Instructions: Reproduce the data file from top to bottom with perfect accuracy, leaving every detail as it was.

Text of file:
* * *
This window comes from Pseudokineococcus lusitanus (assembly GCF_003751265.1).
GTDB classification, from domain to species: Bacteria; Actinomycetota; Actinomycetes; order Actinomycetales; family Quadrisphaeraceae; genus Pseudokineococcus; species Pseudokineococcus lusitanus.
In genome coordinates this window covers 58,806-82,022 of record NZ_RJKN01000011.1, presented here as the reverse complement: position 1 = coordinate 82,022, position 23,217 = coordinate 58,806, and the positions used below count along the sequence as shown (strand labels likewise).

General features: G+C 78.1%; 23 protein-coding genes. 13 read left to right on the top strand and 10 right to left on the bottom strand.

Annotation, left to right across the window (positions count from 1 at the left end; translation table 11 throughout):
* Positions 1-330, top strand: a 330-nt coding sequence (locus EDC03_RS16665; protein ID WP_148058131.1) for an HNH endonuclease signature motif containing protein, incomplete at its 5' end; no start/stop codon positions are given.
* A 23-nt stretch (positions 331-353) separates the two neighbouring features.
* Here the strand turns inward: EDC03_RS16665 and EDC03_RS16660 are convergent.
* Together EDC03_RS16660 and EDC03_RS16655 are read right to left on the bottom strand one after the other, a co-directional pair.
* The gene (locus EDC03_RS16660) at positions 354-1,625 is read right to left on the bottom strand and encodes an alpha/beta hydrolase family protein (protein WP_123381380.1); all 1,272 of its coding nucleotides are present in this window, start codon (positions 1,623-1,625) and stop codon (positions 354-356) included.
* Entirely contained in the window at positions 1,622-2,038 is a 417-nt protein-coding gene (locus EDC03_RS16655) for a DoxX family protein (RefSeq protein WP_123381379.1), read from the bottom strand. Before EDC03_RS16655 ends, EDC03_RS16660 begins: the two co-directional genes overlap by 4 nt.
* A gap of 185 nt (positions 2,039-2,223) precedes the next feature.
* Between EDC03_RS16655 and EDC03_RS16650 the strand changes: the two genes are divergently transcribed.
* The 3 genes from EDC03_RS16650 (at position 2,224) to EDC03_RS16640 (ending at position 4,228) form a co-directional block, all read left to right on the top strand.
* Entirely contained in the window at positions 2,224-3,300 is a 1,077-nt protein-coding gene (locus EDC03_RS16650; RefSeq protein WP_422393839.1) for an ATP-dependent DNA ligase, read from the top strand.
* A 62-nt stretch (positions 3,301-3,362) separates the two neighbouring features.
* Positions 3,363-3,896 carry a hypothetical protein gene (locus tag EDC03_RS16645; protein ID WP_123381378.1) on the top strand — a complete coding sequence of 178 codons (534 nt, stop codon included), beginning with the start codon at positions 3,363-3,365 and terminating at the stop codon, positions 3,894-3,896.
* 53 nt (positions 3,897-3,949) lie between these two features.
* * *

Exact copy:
This window comes from Pseudokineococcus lusitanus (assembly GCF_003751265.1).
GTDB classification, from domain to species: Bacteria; Actinomycetota; Actinomycetes; order Actinomycetales; family Quadrisphaeraceae; genus Pseudokineococcus; species Pseudokineococcus lusitanus.
In genome coordinates this window covers 58,806-82,022 of record NZ_RJKN01000011.1, presented here as the reverse complement: position 1 = coordinate 82,022, position 23,217 = coordinate 58,806, and the positions used below count along the sequence as shown (strand labels likewise).

General features: G+C 78.1%; 23 protein-coding genes. 13 read left to right on the top strand and 10 right to left on the bottom strand.

Annotation, left to right across the window (positions count from 1 at the left end; translation table 11 throughout):
* Positions 1-330, top strand: a 330-nt coding sequence (locus EDC03_RS16665; protein ID WP_148058131.1) for an HNH endonuclease signature motif containing protein, incomplete at its 5' end; no start/stop codon positions are given.
* A 23-nt stretch (positions 331-353) separates the two neighbouring features.
* Here the strand turns inward: EDC03_RS16665 and EDC03_RS16660 are convergent.
* Together EDC03_RS16660 and EDC03_RS16655 are read right to left on the bottom strand one after the other, a co-directional pair.
* The gene (locus EDC03_RS16660) at positions 354-1,625 is read right to left on the bottom strand and encodes an alpha/beta hydrolase family protein (protein WP_123381380.1); all 1,272 of its coding nucleotides are present in this window, start codon (positions 1,623-1,625) and stop codon (positions 354-356) included.
* Entirely contained in the window at positions 1,622-2,038 is a 417-nt protein-coding gene (locus EDC03_RS16655) for a DoxX family protein (RefSeq protein WP_123381379.1), read from the bottom strand. Before EDC03_RS16655 ends, EDC03_RS16660 begins: the two co-directional genes overlap by 4 nt.
* A gap of 185 nt (positions 2,039-2,223) precedes the next feature.
* Between EDC03_RS16655 and EDC03_RS16650 the strand changes: the two genes are divergently transcribed.
* The 3 genes from EDC03_RS16650 (at position 2,224) to EDC03_RS16640 (ending at position 4,228) form a co-directional block, all read left to right on the top strand.
* Entirely contained in the window at positions 2,224-3,300 is a 1,077-nt protein-coding gene (locus EDC03_RS16650; RefSeq protein WP_422393839.1) for an ATP-dependent DNA ligase, read from the top strand.
* A 62-nt stretch (positions 3,301-3,362) separates the two neighbouring features.
* Positions 3,363-3,896 carry a hypothetical protein gene (locus tag EDC03_RS16645; protein ID WP_123381378.1) on the top strand — a complete coding sequence of 178 codons (534 nt, stop codon included), beginning with the start codon at positions 3,363-3,365 and terminating at the stop codon, positions 3,894-3,896.
* 53 nt (positions 3,897-3,949) lie between these two features.